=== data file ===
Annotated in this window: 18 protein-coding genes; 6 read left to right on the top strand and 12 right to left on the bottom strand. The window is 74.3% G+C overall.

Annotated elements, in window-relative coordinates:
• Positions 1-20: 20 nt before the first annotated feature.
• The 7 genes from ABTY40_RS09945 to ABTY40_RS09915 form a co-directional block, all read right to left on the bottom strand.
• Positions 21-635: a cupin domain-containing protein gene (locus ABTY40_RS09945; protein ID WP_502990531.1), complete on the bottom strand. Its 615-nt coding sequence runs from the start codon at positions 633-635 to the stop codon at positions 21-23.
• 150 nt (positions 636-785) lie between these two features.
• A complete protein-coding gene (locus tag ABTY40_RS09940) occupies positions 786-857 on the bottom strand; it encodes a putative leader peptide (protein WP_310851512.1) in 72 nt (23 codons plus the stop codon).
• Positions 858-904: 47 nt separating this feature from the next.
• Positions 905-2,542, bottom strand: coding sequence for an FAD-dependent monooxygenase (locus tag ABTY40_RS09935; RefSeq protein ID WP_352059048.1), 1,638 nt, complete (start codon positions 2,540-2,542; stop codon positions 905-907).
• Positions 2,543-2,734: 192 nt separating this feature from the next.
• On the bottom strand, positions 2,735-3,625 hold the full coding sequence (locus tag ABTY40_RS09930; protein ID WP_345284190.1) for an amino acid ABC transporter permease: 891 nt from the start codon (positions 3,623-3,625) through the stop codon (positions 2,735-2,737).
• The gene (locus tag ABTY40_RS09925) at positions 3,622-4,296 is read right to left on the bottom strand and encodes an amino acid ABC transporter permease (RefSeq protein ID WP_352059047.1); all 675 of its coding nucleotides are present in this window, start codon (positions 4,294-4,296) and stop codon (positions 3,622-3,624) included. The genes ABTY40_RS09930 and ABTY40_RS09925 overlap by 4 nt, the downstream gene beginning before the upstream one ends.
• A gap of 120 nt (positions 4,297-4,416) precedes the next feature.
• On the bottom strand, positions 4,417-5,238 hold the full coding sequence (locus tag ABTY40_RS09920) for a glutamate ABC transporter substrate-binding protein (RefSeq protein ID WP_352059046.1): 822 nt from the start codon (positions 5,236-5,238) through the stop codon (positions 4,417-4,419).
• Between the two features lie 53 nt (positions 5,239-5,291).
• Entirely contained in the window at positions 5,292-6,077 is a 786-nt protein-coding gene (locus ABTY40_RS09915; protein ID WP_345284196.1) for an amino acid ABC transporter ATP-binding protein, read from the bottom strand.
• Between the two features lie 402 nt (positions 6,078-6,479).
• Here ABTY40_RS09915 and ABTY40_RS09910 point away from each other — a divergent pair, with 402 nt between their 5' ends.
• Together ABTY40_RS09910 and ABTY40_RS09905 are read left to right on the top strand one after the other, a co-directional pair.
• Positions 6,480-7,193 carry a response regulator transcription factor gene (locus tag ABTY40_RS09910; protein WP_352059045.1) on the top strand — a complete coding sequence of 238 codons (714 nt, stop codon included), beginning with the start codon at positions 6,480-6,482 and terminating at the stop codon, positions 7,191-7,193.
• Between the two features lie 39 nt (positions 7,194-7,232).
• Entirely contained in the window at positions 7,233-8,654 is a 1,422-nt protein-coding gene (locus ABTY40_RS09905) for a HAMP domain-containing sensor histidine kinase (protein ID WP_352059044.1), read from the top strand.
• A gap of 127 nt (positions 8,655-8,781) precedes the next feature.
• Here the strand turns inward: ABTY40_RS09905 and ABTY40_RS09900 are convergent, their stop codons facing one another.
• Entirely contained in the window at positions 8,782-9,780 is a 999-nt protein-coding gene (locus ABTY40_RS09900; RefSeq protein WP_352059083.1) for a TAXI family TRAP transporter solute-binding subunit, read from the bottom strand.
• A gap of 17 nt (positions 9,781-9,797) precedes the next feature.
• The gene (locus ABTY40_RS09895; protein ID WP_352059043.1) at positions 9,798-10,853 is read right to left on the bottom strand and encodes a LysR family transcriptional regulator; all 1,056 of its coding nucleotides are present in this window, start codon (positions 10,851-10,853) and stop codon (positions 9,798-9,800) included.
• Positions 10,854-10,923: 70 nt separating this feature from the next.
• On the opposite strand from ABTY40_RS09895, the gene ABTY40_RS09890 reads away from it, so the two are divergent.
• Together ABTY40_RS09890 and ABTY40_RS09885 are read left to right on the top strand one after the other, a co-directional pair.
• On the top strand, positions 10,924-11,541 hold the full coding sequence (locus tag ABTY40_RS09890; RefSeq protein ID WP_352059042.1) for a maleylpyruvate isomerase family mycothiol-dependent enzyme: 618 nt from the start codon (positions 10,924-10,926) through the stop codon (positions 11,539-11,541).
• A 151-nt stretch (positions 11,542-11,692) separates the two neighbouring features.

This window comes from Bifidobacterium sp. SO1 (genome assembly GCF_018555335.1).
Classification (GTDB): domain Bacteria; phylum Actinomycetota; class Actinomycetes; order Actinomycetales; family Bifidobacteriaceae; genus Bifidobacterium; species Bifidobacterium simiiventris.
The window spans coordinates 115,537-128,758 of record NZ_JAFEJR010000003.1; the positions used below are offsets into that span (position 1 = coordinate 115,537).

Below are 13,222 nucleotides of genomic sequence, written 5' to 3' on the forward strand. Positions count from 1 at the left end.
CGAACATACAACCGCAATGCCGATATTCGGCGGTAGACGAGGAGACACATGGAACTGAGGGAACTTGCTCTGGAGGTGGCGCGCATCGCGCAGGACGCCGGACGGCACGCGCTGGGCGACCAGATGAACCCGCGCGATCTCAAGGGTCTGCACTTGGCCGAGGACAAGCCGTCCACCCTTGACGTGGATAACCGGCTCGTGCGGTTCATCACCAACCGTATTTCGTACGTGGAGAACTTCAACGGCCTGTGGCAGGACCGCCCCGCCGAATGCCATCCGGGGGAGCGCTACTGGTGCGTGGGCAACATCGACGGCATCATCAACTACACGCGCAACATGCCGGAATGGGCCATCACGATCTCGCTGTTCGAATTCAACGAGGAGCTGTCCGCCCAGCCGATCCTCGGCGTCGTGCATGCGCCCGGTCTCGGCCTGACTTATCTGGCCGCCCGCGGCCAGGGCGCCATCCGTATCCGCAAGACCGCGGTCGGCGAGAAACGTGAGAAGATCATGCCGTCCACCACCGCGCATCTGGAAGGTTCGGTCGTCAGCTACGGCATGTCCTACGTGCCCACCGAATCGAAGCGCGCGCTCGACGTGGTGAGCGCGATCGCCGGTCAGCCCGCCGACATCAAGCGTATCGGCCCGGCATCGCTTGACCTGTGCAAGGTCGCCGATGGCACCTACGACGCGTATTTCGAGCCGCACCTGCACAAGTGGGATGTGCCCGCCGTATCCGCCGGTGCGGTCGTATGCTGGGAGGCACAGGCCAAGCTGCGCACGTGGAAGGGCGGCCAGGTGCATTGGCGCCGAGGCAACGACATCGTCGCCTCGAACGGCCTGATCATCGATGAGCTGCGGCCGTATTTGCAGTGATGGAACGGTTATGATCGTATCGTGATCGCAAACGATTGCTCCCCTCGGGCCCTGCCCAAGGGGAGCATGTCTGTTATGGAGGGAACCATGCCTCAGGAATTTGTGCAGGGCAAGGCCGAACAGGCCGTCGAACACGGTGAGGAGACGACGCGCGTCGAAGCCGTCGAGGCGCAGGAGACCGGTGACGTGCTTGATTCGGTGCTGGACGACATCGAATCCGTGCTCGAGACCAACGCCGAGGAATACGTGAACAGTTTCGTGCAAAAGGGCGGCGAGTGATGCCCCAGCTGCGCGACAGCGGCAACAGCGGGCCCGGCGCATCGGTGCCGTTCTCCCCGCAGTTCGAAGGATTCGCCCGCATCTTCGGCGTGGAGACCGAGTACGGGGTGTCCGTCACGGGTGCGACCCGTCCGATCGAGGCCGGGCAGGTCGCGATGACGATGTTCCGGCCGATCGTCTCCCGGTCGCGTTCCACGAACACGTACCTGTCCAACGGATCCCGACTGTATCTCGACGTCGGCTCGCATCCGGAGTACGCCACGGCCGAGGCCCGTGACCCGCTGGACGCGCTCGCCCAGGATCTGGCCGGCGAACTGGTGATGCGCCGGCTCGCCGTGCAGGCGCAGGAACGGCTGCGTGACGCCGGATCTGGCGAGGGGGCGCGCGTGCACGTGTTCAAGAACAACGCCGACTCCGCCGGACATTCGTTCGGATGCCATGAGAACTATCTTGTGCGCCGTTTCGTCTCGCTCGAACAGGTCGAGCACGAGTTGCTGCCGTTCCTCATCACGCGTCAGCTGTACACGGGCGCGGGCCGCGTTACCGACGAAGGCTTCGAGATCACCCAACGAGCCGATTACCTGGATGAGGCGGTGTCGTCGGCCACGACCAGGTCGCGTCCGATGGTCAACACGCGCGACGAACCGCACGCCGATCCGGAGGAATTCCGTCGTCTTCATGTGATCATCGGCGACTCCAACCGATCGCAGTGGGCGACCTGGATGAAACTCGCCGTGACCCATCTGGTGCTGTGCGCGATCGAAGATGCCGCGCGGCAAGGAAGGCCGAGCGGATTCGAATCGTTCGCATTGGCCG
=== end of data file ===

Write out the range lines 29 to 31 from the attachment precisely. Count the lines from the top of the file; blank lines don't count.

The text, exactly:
• On the opposite strand from ABTY40_RS09895, the gene ABTY40_RS09890 reads away from it, so the two are divergent.
• Together ABTY40_RS09890 and ABTY40_RS09885 are read left to right on the top strand one after the other, a co-directional pair.
• On the top strand, positions 10,924-11,541 hold the full coding sequence (locus tag ABTY40_RS09890; RefSeq protein ID WP_352059042.1) for a maleylpyruvate isomerase family mycothiol-dependent enzyme: 618 nt from the start codon (positions 10,924-10,926) through the stop codon (positions 11,539-11,541).